PUBLISHED, 11:25 AM ET - Former Republican Sen. Richard Lugar of Indiana had tough words for his party, his primary opponent who defeated him last cycle but went on to lose in the fall to a Democrat, and opponents of ex-Sen. Chuck Hagel, President Obama’s nominee for defense secretary.
Lugar, who had been chairman of the Senate Foreign Relations Committee and served with Hagel on the committee, said the former Nebraska senator’s positions were “legitimately held” and are now being “selectively pulled out of context,” he told NBC’s Chuck Todd on MSNBC’s The Daily Rundown. That’s something Lugar called “unfortunate and unfair.”
The Daily Rundown's Chuck Todd takes a "deep dive" look into former Sen. Dick Lugar's recent parting comments on partisanship and Republicans in Congress. Lugar joins The Daily Rundown to discuss.
More broadly, Lugar was critical of the Tea Party without naming it. Asked if it has been detrimental to the GOP, Lugar said, “I believe that this is generally the consensus.”
He added, “Republicans, who really want to see a majority in the Senate, there really have to be able candidates that appeal not just to core Republicans, but to independents, and even some Democratic crossovers.”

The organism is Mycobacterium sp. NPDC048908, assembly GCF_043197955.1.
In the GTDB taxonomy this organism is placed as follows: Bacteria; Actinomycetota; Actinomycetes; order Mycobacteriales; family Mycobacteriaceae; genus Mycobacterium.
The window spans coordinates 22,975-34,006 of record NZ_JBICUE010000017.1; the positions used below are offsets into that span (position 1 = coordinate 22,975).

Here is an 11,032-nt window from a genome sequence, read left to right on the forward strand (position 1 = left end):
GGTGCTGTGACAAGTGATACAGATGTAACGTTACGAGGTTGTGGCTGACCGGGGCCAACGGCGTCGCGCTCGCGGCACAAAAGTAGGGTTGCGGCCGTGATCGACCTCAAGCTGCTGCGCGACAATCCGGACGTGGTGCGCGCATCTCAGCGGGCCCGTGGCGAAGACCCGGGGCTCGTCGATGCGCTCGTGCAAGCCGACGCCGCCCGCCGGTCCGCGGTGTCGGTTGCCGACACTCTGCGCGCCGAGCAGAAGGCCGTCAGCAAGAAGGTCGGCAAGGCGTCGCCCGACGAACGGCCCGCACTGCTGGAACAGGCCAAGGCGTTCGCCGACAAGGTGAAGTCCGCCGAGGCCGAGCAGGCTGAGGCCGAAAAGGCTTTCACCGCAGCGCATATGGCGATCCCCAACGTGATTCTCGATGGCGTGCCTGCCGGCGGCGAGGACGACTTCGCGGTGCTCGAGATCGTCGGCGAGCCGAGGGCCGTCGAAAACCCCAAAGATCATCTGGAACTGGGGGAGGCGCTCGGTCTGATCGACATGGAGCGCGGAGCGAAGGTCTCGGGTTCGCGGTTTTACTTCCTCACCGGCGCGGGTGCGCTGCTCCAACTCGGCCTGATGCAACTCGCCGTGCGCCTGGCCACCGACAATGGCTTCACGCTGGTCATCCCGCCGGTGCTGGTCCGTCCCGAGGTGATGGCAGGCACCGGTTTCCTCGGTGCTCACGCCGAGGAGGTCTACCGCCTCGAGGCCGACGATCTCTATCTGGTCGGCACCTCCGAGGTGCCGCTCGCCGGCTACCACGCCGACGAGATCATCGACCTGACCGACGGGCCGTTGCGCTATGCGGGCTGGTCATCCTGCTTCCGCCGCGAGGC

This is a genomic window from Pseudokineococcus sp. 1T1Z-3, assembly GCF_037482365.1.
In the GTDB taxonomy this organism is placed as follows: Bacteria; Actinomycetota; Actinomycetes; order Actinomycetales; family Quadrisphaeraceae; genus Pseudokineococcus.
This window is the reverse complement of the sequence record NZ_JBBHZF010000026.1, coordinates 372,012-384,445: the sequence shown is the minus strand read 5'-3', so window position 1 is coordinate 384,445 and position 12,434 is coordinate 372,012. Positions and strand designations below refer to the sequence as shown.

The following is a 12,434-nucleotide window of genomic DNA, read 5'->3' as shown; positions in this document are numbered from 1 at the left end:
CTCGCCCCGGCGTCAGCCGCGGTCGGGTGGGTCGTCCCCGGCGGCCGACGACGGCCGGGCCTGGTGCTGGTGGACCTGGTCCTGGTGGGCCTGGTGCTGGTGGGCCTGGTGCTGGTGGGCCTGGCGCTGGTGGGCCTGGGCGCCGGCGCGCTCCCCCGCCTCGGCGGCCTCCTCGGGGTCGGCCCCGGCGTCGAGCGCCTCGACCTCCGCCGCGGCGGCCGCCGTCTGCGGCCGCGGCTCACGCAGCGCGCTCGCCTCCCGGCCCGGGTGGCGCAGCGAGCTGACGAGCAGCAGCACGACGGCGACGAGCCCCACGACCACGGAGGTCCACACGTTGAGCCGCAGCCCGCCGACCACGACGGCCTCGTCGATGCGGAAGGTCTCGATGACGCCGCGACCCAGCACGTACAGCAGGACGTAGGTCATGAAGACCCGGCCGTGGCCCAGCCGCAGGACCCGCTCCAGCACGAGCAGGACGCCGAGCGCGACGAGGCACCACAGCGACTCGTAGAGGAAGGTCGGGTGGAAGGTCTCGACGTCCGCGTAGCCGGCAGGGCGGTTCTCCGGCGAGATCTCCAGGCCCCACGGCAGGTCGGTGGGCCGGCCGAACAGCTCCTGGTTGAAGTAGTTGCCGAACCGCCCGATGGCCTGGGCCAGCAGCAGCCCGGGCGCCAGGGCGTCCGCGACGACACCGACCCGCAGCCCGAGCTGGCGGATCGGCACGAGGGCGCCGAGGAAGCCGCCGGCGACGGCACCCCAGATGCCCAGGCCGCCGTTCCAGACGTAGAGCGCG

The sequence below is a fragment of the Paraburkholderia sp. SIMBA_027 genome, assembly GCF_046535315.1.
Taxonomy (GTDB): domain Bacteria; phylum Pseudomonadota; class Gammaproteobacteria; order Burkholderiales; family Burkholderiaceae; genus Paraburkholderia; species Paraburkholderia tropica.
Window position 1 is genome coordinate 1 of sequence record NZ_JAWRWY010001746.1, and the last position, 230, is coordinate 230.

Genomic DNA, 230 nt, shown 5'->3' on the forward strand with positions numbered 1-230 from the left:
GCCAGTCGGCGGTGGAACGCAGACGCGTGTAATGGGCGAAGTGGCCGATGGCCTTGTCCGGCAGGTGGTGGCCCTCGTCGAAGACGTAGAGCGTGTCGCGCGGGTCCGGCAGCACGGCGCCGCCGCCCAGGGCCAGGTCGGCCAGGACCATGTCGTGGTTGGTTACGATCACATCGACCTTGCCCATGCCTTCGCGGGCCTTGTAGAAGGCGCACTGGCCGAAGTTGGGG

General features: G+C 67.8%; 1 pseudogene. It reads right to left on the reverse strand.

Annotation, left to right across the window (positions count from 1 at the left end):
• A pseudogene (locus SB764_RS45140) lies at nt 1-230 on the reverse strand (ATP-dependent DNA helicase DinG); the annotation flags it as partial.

Lugar declined to criticize Richard Mourdock, his primary opponent, by name or say if the right person won in the Indiana Senate race. Mourdock and Democrat Joe Donnelly had been in what appeared to be a 50-50 race until Mourdock said that if a woman was raped it was “something that God intended to happen.”
But, Lugar did say, “My opponent made some very egregious errors,” emphasizing that Mourdock’s performance was a drag on Republicans up and down the ballot, including on newly elected Republican Gov. Mike Pence, whom Lugar said would have likely won by more.
“There were consequences to the Senate situation,” Lugar said.
As for his own campaign, Lugar said, “I have no regrets.” But he added that low turnout in the primary is what doomed him. “That was my problem,” he said. “We needed to get our votes out.”
Lugar praised President Obama, calling his State of the Union address “comprehensive” and describing the president as someone “who really does have a unifying spirit.”
But he knocked down speculation that he had wanted to serve in the Obama administration and said the president needed reach out more to members of Congress on important issues, like the budget.
“The fact is,” Lugar said, “I did not want to serve in the Obama administration. I did not want to be an appointed official.”
And: “I did receive a few invitations [to the White House] and appreciated those opportunities. Nevertheless, there was very little of it.”